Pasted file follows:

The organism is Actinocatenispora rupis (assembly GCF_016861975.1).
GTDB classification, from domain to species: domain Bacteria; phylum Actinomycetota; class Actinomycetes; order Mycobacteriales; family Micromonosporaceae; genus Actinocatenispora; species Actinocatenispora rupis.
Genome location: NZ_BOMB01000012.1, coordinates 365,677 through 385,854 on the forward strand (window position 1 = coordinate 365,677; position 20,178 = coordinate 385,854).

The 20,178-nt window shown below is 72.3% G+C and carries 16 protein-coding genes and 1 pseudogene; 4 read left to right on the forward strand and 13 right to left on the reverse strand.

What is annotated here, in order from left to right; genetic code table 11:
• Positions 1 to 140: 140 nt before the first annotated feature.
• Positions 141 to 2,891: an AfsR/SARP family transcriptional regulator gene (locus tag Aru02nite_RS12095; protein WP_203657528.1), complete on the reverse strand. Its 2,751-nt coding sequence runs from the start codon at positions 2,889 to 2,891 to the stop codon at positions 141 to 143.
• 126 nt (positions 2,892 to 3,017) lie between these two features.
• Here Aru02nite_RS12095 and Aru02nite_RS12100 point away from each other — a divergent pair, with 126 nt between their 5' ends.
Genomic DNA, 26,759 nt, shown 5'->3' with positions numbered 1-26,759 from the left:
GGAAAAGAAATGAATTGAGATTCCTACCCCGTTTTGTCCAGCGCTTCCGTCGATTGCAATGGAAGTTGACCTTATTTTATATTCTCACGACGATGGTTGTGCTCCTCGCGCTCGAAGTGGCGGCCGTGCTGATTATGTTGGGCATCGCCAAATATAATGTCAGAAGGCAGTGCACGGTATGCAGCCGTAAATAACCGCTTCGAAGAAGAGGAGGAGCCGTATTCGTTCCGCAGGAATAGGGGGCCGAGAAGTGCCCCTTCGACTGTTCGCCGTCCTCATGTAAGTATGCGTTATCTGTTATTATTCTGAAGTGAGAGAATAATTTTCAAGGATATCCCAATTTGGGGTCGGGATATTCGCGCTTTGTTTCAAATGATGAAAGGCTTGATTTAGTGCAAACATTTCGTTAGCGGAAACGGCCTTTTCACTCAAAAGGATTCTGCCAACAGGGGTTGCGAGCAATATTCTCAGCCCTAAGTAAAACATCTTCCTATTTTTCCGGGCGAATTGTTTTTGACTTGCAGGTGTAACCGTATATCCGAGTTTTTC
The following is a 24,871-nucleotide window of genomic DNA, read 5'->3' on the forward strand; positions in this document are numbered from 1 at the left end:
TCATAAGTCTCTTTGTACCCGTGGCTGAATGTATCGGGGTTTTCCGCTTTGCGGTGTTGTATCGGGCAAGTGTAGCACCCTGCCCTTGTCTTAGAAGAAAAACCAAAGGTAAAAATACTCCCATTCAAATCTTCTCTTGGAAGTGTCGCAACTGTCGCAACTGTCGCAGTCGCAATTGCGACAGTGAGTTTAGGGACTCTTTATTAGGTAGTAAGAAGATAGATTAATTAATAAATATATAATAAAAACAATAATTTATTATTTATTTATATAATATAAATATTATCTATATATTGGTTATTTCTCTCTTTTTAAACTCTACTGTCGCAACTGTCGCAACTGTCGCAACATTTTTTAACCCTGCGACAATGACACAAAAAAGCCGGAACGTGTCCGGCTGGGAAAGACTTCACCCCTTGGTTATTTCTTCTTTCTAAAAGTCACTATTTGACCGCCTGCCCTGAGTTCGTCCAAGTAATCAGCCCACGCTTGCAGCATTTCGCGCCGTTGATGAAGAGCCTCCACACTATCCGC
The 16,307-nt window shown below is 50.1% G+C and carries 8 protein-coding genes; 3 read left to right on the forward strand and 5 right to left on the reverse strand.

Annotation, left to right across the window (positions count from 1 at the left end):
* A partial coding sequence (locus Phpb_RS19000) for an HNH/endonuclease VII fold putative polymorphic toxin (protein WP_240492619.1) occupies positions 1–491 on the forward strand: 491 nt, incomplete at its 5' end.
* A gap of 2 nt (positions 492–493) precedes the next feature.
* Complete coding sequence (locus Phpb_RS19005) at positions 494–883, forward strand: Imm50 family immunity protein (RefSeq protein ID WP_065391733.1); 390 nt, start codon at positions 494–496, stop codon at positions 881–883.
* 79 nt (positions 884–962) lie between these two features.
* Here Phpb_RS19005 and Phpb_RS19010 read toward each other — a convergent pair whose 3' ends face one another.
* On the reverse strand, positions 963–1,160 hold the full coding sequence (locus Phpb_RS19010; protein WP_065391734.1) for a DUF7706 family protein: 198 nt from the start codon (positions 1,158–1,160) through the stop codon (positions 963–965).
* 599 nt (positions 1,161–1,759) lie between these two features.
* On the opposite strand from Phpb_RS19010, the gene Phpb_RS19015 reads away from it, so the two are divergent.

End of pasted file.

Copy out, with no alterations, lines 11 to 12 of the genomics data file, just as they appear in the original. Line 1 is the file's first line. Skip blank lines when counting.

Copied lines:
GGAAAAGAAATGAATTGAGATTCCTACCCCGTTTTGTCCAGCGCTTCCGTCGATTGCAATGGAAGTTGACCTTATTTTATATTCTCACGACGATGGTTGTGCTCCTCGCGCTCGAAGTGGCGGCCGTGCTGATTATGTTGGGCATCGCCAAATATAATGTCAGAAGGCAGTGCACGGTATGCAGCCGTAAATAACCGCTTCGAAGAAGAGGAGGAGCCGTATTCGTTCCGCAGGAATAGGGGGCCGAGAAGTGCCCCTTCGACTGTTCGCCGTCCTCATGTAAGTATGCGTTATCTGTTATTATTCTGAAGTGAGAGAATAATTTTCAAGGATATCCCAATTTGGGGTCGGGATATTCGCGCTTTGTTTCAAATGATGAAAGGCTTGATTTAGTGCAAACATTTCGTTAGCGGAAACGGCCTTTTCACTCAAAAGGATTCTGCCAACAGGGGTTGCGAGCAATATTCTCAGCCCTAAGTAAAACATCTTCCTATTTTTCCGGGCGAATTGTTTTTGACTTGCAGGTGTAACCGTATATCCGAGTTTTTC
The following is a 24,871-nucleotide window of genomic DNA, read 5'->3' on the forward strand; positions in this document are numbered from 1 at the left end: